At this month’s Community Board 1 full meeting, members said they’d be sending out a survey for Ravenswood area residents. The idea, apparently, is to have some measure on how residents feel about changes happening in the area in regards to all the development going on. This should help the board in future land use reviews and all that kind of stuff. The same survey will go out throughout CB1 but it will start in Ravenswood because there’s so much development happening here. I think I can name some of it:
The twin Alma towers at 34-46 Vernon Boulevard. It looks finished, doesn’t it? But someone pointed out to me recently the fences weren’t on the balconies yet.
The survey will go out to tenants association type groups CB1 members said but be on the lookout for it in local newspapers, if you guys read those things.
A few notes:
$450,000 year-round exercise equipment at Queensbridge park, a $500,000 soil science lab at the Ravenswood Houses? These are a couple of the eight ideas that are up for a vote in the 26th council district at the 4th round of participatory budgeting.
A 7 Train Coalition launched to fight gentrification along the 7 line but I wish they’d call it Occupy the 7 Train.
Business owners are anxious for construction on the elevated N/W line in Astoria to wrap up. So a pause in the work sounds like a potential delay of the June deadline but that might be a good thing?
Construction on the 30th and 36th avenue stops will pause for the Passover and Easter weekend next week, it was revealed at a Community Board 1 meeting tonight. Florence Koulouris, the district manager, said she was aware of a letter from the MTA to the NYPD stating the pause. Naturally someone at the meeting asked if that meant a delay on the timeline. Koulouris said that detail was not in the letter.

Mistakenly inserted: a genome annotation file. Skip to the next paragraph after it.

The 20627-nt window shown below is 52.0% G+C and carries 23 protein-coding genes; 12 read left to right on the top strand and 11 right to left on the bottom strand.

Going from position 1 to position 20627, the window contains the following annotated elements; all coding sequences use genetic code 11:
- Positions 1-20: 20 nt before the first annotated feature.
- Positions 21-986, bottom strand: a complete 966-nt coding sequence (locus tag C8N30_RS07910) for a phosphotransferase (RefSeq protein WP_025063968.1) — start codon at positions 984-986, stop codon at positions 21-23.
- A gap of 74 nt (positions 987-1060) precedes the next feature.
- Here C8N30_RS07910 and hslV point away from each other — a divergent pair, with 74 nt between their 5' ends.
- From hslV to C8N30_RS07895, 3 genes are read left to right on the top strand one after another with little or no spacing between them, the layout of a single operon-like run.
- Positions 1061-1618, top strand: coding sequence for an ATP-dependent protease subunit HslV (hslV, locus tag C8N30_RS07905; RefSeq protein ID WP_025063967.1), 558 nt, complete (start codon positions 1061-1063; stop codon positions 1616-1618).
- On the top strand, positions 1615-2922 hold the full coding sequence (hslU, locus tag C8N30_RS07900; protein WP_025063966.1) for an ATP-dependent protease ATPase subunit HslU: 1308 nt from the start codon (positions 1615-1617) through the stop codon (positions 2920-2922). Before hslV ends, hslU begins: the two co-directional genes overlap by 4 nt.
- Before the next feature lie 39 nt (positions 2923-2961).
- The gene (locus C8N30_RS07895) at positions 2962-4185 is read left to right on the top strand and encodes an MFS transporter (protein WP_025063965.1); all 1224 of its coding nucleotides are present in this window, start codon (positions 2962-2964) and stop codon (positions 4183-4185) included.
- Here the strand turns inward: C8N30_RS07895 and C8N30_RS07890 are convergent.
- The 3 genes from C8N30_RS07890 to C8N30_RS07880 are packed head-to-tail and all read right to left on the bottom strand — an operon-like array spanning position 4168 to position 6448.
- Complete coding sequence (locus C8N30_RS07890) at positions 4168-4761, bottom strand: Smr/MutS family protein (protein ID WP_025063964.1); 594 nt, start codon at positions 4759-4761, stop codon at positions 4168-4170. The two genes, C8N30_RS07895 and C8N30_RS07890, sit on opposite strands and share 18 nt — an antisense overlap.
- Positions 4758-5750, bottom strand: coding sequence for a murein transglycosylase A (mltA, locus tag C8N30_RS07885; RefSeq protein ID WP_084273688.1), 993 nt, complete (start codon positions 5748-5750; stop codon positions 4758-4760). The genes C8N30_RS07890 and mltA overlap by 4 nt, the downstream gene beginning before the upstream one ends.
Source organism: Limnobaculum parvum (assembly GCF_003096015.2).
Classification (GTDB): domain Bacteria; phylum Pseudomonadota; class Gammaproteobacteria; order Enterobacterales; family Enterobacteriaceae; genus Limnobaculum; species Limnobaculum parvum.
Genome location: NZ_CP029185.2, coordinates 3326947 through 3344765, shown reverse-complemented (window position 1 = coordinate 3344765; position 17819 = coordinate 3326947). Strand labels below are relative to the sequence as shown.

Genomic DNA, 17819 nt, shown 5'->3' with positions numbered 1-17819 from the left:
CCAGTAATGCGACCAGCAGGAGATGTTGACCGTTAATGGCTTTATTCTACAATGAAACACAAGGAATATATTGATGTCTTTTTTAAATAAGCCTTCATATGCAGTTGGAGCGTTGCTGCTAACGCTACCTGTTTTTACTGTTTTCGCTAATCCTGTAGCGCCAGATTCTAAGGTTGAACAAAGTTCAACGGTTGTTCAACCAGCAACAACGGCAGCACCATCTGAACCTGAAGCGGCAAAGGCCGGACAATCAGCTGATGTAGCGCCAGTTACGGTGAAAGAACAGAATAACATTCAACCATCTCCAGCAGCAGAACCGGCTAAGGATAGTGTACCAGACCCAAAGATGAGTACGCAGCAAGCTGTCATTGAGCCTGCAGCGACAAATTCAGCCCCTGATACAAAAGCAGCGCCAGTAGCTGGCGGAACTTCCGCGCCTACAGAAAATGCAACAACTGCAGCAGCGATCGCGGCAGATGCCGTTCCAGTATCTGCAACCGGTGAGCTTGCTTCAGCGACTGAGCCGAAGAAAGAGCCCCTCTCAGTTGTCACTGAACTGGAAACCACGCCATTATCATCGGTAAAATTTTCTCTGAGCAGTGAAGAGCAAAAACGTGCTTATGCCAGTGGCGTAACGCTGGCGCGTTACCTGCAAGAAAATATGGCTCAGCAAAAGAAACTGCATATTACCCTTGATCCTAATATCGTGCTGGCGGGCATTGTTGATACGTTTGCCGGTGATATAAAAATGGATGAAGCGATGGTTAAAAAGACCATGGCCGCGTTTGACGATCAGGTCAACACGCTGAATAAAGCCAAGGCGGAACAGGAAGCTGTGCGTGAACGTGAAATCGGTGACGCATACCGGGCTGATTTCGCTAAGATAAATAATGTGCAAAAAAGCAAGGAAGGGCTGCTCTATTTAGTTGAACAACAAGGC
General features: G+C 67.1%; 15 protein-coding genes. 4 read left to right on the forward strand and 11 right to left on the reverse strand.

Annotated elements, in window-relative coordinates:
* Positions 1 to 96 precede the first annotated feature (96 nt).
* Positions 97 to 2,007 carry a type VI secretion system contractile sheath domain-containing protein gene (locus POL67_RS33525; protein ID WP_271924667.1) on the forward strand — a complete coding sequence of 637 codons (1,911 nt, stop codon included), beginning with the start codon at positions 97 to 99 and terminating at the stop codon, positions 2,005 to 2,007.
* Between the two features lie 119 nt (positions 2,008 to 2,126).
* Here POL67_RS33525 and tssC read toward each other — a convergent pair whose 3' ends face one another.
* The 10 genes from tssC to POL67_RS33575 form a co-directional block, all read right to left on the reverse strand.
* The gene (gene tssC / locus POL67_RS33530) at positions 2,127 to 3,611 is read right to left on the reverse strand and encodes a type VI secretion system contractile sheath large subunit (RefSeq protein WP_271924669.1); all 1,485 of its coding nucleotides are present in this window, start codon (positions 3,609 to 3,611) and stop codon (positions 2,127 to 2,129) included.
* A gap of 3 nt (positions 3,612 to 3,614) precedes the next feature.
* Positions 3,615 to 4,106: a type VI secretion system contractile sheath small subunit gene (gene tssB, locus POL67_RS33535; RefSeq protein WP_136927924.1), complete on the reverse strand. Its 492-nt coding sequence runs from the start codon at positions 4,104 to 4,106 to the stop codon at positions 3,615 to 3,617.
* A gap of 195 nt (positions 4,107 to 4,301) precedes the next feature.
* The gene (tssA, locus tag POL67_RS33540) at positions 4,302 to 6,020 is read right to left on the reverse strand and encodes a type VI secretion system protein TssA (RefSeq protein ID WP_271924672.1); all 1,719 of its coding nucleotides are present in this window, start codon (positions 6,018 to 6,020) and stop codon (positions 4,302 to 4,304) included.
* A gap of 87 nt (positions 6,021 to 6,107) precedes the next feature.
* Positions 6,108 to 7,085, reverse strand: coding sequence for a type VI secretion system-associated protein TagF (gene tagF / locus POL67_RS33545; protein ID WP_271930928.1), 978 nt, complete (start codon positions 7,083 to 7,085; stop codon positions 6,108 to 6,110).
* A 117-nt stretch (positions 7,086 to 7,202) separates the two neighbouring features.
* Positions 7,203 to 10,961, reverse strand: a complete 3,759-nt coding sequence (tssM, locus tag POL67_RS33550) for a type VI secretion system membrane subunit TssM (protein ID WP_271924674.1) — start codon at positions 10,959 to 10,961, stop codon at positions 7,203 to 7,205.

Koulouris told me she really didn’t know if the pause would delay the timeline. But even if it does get delayed, she said, it might be better to have a construction pause during the spring holiday season and potentially delay the timeline than to have construction during the Easter/Passover weekend when people will be going to the businesses. She said June might be slower for business anyway. I asked if she could share the letter with Corner and she said with NYPD’s permission maybe later.
The city council is investigating Jared Kushner’s company for falsely claiming that buildings it owned and sold in Astoria didn’t have rent-regulated tenants.
Rep. Carolyn Maloney dismissed the campaign funding of her primary challenger, Suraj Patel by saying “it’s mainly from Indiana, where he’s from… mainly a huge amount of the name Patel, which is his name.” Patel told BuzzFeed that not all Patels are related, suggesting that Maloney is racist. “I guess I didn’t realize Rep. Maloney hired Steve Bannon as her campaign strategist,” he said.
I think we’ve all tried one time or another to walk through the crowds of teenagers on the sidewalk along Broadway at Long Island City High School. Even at the far west end, it’s a busy road down there, so maybe that’s why during the nationwide and citywide student walkout against gun violence yesterday, LIC High School students spent their 17 minutes of protest on the football field.